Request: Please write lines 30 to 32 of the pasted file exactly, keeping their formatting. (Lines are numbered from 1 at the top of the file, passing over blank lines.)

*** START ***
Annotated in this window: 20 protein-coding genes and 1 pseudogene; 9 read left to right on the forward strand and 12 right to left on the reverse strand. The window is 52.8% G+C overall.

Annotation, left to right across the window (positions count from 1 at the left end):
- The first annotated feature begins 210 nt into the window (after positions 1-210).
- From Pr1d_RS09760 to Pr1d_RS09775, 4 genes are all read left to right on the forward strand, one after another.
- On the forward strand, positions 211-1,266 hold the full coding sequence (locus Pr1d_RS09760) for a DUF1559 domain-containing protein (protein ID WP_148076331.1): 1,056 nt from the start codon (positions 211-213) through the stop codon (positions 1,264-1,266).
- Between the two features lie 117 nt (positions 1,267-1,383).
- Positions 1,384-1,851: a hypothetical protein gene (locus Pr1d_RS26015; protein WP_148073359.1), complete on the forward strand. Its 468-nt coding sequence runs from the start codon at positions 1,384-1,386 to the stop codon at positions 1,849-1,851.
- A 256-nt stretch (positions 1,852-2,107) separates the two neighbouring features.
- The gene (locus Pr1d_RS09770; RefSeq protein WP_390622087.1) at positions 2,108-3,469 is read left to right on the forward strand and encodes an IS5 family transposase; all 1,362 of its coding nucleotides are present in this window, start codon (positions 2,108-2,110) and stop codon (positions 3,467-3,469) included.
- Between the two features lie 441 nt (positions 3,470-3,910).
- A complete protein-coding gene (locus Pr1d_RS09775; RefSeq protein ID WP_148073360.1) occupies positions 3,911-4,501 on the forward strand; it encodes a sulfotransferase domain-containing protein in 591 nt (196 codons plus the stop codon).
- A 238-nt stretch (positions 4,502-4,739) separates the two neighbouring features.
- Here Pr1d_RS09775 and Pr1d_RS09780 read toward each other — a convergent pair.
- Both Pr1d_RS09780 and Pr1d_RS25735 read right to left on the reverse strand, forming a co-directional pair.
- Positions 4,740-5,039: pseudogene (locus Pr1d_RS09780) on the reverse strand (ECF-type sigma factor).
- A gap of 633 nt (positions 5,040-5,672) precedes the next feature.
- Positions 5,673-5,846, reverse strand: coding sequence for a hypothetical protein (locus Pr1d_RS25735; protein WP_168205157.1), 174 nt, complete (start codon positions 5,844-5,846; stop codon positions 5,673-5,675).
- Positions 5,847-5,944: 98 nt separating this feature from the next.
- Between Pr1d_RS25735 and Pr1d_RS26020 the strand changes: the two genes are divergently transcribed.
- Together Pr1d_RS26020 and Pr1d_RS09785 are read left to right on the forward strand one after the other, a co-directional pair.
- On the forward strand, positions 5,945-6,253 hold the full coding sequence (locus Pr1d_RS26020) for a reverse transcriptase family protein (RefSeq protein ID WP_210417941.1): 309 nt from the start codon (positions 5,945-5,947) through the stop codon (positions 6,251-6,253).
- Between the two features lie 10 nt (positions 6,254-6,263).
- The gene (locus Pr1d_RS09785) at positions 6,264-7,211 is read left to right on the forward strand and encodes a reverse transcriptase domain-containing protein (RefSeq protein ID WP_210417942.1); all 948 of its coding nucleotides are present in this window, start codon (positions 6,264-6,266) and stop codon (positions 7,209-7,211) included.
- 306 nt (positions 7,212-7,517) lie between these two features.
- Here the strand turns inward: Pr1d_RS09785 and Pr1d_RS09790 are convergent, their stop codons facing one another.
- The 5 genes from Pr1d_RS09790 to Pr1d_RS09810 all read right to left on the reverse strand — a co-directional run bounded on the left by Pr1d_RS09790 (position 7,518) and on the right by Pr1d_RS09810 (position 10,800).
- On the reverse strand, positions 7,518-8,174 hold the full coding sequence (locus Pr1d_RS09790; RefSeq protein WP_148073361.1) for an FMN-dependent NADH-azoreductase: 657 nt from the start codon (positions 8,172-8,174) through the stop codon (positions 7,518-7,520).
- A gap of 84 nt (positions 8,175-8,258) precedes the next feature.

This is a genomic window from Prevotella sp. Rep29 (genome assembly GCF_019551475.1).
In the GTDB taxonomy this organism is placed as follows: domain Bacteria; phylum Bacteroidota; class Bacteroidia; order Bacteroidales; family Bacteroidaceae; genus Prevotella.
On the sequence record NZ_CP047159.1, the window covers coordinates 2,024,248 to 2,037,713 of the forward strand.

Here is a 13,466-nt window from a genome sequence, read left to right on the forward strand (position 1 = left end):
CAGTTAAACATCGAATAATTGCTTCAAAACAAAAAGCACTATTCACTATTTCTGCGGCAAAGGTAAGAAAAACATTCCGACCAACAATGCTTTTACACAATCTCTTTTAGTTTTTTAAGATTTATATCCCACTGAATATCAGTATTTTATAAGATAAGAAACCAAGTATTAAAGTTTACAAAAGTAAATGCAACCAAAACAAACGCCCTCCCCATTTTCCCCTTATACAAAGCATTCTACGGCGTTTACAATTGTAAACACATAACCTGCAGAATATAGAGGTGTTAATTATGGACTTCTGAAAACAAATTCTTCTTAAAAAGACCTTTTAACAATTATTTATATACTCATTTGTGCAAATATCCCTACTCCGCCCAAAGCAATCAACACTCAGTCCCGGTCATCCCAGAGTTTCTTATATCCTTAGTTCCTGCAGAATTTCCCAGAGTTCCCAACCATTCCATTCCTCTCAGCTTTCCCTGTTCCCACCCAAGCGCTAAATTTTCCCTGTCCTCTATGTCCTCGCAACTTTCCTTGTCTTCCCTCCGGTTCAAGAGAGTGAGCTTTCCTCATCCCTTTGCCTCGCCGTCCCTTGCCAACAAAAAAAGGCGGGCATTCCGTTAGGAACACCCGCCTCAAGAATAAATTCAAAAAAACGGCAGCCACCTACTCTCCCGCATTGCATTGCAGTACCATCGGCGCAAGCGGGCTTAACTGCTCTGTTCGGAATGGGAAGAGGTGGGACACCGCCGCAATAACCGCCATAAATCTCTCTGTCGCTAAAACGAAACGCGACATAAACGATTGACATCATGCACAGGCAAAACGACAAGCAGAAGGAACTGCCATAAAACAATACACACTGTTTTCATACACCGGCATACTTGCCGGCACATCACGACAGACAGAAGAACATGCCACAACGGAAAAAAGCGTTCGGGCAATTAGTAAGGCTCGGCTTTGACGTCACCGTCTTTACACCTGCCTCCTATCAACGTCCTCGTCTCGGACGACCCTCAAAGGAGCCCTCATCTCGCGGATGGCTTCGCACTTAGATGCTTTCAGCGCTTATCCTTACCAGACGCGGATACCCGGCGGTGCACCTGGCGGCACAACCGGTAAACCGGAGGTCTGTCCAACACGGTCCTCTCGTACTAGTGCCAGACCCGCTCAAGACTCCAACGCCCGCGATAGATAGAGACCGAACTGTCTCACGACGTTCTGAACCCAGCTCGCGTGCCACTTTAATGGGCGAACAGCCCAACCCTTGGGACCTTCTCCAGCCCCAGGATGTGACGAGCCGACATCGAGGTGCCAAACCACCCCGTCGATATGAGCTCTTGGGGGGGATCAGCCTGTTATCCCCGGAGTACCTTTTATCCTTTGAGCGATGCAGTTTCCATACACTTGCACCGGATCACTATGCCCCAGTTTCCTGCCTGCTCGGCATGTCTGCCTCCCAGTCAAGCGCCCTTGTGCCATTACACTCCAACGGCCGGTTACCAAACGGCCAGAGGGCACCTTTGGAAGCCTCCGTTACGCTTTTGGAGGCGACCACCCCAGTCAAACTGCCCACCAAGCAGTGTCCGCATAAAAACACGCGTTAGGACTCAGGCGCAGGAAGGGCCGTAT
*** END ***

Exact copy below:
In the GTDB taxonomy this organism is placed as follows: domain Bacteria; phylum Bacteroidota; class Bacteroidia; order Bacteroidales; family Bacteroidaceae; genus Prevotella.
On the sequence record NZ_CP047159.1, the window covers coordinates 2,024,248 to 2,037,713 of the forward strand.

Here is a 13,466-nt window from a genome sequence, read left to right on the forward strand (position 1 = left end):